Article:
02 February 2015

Don't Interrupt the Money Flow, Add to It

Déjà vu All Over Again

Front Loading the New AF Bomber

Mark Thompson of Time, IMO one of the best reporters covering the Pentagon,* has written a short but accurate portrait of the kinds of accounting gimmicks the Pentagon uses to make a new weapons program appear to cost less than will ultimately be the case (his report is attached below).  These accounting  gimmicks are particularly important in the early stages of a program’s development.  They are a seamless part of budget gaming strategy known in the Pentagon as a Front Loading.  Mark’s exemplar describes how the Air Force is playing “hide the pea” games with the cost estimates for its new long range strategic stealth bomber.  Front loading the new bomber is in its very early stages, but dollars, jobs, and profits are already flooding out of the Big Green Spending Machine: the FY 2016 budget continues to slip the bomber's nose into budgetary tent by adding another $2 billion in R&D funding to the $2.5 billion spent in the last two years (see page 1-20 of Program Acquisition Costs by Weapon System).

Front loading is the art of downplaying the future consequences of a current decision in order to obtain a premature approval to go forward.  Examples of front loading games include (1) Low balling estimates of future cost (this is the subject of Thomson’s report) to pave the way for a premature decision to enter concurrent engineering and manufacturing development, (2) over-promising future combat effectiveness, (3) over-promising improvements in reliability and  ease of maintenance to justify the inevitability of the higher unit procurement costs of increasingly complex weapons with the claim that the higher procurement costs in the nearer term will be accompanied by significantly lower unit operating costs in the very distant future, etc.  

The goal of the Front Loading power game is to obtain an early approval to proceed forward with large expenditures for developing a new weapons concept before that concept or its consequences are fully thought out.  Once the front loading operation turns on the money faucet, the political engineers in the defense industry and the Pentagon start building a political safety net by quickly spreading dollars, jobs, and profits to as many congressional as possible.  This second phase in the two-pronged assault on the taxpayer, known in the Pentagon as Political Engineering, is aimed at paralyzing decision makers (in the Pentagon, White House, and Congress) by making it too costly politically to cancel the program.  Working together the goal of the front loading and political engineering power games is to make the program "too big to fail" before anyone gets wise to what they have signed up for.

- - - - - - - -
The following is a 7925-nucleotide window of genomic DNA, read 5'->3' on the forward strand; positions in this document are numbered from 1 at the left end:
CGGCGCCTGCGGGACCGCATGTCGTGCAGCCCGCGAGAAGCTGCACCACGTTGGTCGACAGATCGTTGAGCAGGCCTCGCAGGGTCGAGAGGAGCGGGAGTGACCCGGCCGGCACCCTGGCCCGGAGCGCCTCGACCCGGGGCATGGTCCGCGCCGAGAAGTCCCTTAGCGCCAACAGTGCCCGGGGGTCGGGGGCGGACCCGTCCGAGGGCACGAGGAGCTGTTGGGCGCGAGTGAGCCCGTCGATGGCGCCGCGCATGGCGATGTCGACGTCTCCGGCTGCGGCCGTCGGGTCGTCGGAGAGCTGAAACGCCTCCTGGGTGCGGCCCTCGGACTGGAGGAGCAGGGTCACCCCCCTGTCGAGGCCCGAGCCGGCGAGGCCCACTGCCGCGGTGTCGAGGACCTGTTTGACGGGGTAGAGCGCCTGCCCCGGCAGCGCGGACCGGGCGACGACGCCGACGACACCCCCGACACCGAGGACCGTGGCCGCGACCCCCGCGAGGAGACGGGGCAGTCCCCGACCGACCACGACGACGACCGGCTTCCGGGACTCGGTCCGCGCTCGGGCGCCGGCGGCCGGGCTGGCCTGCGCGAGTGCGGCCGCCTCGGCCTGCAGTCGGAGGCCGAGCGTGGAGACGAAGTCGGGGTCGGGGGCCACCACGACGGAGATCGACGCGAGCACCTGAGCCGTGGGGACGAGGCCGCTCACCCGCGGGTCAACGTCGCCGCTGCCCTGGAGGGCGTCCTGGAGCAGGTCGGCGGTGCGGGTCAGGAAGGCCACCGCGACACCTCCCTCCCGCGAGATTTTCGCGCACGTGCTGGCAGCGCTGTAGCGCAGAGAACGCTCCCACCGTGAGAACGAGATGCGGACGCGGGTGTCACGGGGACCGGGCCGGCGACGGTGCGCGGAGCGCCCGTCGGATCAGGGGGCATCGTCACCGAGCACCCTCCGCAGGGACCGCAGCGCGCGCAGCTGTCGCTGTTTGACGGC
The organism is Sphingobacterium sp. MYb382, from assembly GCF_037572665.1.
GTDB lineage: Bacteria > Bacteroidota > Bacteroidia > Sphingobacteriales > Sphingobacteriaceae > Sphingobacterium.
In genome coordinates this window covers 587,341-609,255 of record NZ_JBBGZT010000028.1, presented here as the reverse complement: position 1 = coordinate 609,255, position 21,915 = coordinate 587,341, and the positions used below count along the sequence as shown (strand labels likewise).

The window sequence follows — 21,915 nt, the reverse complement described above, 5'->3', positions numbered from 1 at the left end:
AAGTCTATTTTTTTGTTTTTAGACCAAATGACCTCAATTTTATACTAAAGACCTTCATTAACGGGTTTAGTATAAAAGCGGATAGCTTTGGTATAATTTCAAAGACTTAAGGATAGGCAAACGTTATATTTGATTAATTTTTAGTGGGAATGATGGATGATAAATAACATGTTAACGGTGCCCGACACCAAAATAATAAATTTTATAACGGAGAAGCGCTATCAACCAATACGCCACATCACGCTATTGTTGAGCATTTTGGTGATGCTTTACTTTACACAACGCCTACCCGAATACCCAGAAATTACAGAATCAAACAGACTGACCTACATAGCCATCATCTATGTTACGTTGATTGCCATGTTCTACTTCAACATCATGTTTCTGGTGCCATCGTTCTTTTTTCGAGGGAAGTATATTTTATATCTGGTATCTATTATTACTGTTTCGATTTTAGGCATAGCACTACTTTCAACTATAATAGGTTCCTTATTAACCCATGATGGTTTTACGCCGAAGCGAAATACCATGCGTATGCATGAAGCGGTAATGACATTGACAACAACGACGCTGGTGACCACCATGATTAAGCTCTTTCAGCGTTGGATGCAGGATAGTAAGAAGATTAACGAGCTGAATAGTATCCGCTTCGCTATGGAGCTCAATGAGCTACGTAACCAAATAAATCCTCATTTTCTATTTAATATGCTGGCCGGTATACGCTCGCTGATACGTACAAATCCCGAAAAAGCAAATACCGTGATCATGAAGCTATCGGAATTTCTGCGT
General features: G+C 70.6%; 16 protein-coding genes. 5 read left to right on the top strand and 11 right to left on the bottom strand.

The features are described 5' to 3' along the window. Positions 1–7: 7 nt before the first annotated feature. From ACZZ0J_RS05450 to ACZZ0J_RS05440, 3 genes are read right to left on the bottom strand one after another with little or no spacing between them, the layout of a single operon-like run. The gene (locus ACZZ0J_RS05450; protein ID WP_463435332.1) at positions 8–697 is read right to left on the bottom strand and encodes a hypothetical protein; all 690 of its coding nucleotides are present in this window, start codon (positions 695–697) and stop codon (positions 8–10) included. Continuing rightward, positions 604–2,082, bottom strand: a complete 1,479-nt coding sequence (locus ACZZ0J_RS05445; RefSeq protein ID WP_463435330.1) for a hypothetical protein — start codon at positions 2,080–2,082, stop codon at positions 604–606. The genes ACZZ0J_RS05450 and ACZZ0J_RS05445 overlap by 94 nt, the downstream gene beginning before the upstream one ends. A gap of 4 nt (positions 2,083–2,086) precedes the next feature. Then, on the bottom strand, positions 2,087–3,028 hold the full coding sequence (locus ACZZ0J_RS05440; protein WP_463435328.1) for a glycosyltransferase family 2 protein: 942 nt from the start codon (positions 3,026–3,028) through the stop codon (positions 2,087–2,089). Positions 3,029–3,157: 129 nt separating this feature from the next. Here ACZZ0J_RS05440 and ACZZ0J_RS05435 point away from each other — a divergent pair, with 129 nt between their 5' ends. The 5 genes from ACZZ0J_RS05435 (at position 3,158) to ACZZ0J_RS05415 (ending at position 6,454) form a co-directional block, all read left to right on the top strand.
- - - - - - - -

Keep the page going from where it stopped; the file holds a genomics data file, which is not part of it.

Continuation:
There is nothing new in these  power games or in our appreciation of their destructive long term consequences (see my 1990 pamphlet Defense Power Games & and my 2002 statement to Congress).   The  “too big to fail” F-35 disaster ought to be proof of their effectiveness to readers who doubt the power of these games.

Thompson’s report is a timely warning that the Air Force is busily front loading a new high-cost stealth bomber into the defense budget. If the AF succeeds in building yet another “too big to fail” bomber program, the pressures of cost growth will have enormous ramifications on its future force structure size, weapons aging, and combat readiness — all of which will increase pressure for even larger defense budgets in the future.**  

But the more important message is that the new bomber is a real-time case study in how the Pentagon cynically ensures that the defense budget remains beyond control of the President, the Congress, and the American people.  We know what is going to happen -- will the political decision-making system muster the will to stop it?

Some people may wonder why the Pentagon never learns from past experience.  Thompson’s report is a reminder that that Pentagon and its allies in the defense industry and Congress have learned their lessons very well: They know what works in the Hall of Mirrors that is Versailles on the Potomac.  That is why they do it over and over, with greater subtlety and refinement.  

The Defense Power Games may have little to do with national security, but they have a lot do with the ensuring the security of a comfortable status quo throughout the Military - Industrial - Congressional Complex.   

The strategy, as the American strategist Colonel John Boyd said, is simple: "Don’t interrupt the money flow, add to it."
* Caveat: Mark Thompson is a long time friend.

** The consequences of the front loading and political engineering games are well understood and documented.  For example, my 1996 unclassified report Defense Budget Time Bomb described how the consequences would unfold in the early 21st Century after the AF front loaded F-22 and JSF (F-35) into the modernization program in the early 1990s.  Today’s force structure/aging crises in the AF tacair force structure is the predictable consequence, even though the budget has rose to record levels in the first 15 years of the 21st Century.

How the Pentagon Bombs Budget Estimates to $mithereens
And why skepticism should accompany Monday's proposed 2016 defense budget